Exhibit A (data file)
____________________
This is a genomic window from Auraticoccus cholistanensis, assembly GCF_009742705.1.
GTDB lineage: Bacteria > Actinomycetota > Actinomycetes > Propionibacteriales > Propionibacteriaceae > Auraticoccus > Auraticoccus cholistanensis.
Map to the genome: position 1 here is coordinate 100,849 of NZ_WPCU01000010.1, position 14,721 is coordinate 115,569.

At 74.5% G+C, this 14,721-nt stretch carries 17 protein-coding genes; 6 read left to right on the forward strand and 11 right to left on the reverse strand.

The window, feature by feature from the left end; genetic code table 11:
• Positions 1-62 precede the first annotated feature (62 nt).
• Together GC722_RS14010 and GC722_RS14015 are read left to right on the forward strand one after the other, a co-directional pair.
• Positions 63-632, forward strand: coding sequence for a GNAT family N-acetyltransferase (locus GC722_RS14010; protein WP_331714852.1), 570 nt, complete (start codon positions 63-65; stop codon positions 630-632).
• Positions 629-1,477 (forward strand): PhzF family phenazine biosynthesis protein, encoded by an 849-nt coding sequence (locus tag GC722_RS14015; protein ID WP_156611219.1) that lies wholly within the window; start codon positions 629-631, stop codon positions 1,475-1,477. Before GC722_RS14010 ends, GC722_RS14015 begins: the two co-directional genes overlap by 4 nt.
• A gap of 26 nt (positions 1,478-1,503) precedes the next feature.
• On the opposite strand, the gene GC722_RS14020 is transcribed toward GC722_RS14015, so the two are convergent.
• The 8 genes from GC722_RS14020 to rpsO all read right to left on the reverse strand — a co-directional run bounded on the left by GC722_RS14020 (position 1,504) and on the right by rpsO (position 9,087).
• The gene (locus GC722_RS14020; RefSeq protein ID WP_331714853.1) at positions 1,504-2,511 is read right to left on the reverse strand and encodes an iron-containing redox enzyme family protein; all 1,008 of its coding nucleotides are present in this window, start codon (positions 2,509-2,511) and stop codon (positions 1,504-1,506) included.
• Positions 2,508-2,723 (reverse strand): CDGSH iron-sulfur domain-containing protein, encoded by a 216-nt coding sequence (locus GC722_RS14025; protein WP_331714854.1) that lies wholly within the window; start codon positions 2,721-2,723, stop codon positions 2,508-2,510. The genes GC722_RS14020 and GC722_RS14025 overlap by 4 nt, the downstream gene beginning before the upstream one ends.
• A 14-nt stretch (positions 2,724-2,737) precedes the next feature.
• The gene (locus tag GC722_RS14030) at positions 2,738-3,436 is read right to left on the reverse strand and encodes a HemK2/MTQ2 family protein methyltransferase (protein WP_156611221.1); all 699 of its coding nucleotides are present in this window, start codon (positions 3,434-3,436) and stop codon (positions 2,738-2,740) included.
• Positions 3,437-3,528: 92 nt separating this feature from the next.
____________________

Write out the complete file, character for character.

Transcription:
This is a genomic window from Auraticoccus cholistanensis, assembly GCF_009742705.1.
GTDB lineage: Bacteria > Actinomycetota > Actinomycetes > Propionibacteriales > Propionibacteriaceae > Auraticoccus > Auraticoccus cholistanensis.
Map to the genome: position 1 here is coordinate 100,849 of NZ_WPCU01000010.1, position 14,721 is coordinate 115,569.

At 74.5% G+C, this 14,721-nt stretch carries 17 protein-coding genes; 6 read left to right on the forward strand and 11 right to left on the reverse strand.

The window, feature by feature from the left end; genetic code table 11:
• Positions 1-62 precede the first annotated feature (62 nt).
• Together GC722_RS14010 and GC722_RS14015 are read left to right on the forward strand one after the other, a co-directional pair.
• Positions 63-632, forward strand: coding sequence for a GNAT family N-acetyltransferase (locus GC722_RS14010; protein WP_331714852.1), 570 nt, complete (start codon positions 63-65; stop codon positions 630-632).
• Positions 629-1,477 (forward strand): PhzF family phenazine biosynthesis protein, encoded by an 849-nt coding sequence (locus tag GC722_RS14015; protein ID WP_156611219.1) that lies wholly within the window; start codon positions 629-631, stop codon positions 1,475-1,477. Before GC722_RS14010 ends, GC722_RS14015 begins: the two co-directional genes overlap by 4 nt.
• A gap of 26 nt (positions 1,478-1,503) precedes the next feature.
• On the opposite strand, the gene GC722_RS14020 is transcribed toward GC722_RS14015, so the two are convergent.
• The 8 genes from GC722_RS14020 to rpsO all read right to left on the reverse strand — a co-directional run bounded on the left by GC722_RS14020 (position 1,504) and on the right by rpsO (position 9,087).
• The gene (locus GC722_RS14020; RefSeq protein ID WP_331714853.1) at positions 1,504-2,511 is read right to left on the reverse strand and encodes an iron-containing redox enzyme family protein; all 1,008 of its coding nucleotides are present in this window, start codon (positions 2,509-2,511) and stop codon (positions 1,504-1,506) included.
• Positions 2,508-2,723 (reverse strand): CDGSH iron-sulfur domain-containing protein, encoded by a 216-nt coding sequence (locus GC722_RS14025; protein WP_331714854.1) that lies wholly within the window; start codon positions 2,721-2,723, stop codon positions 2,508-2,510. The genes GC722_RS14020 and GC722_RS14025 overlap by 4 nt, the downstream gene beginning before the upstream one ends.
• A 14-nt stretch (positions 2,724-2,737) precedes the next feature.
• The gene (locus tag GC722_RS14030) at positions 2,738-3,436 is read right to left on the reverse strand and encodes a HemK2/MTQ2 family protein methyltransferase (protein WP_156611221.1); all 699 of its coding nucleotides are present in this window, start codon (positions 3,434-3,436) and stop codon (positions 2,738-2,740) included.
• Positions 3,437-3,528: 92 nt separating this feature from the next.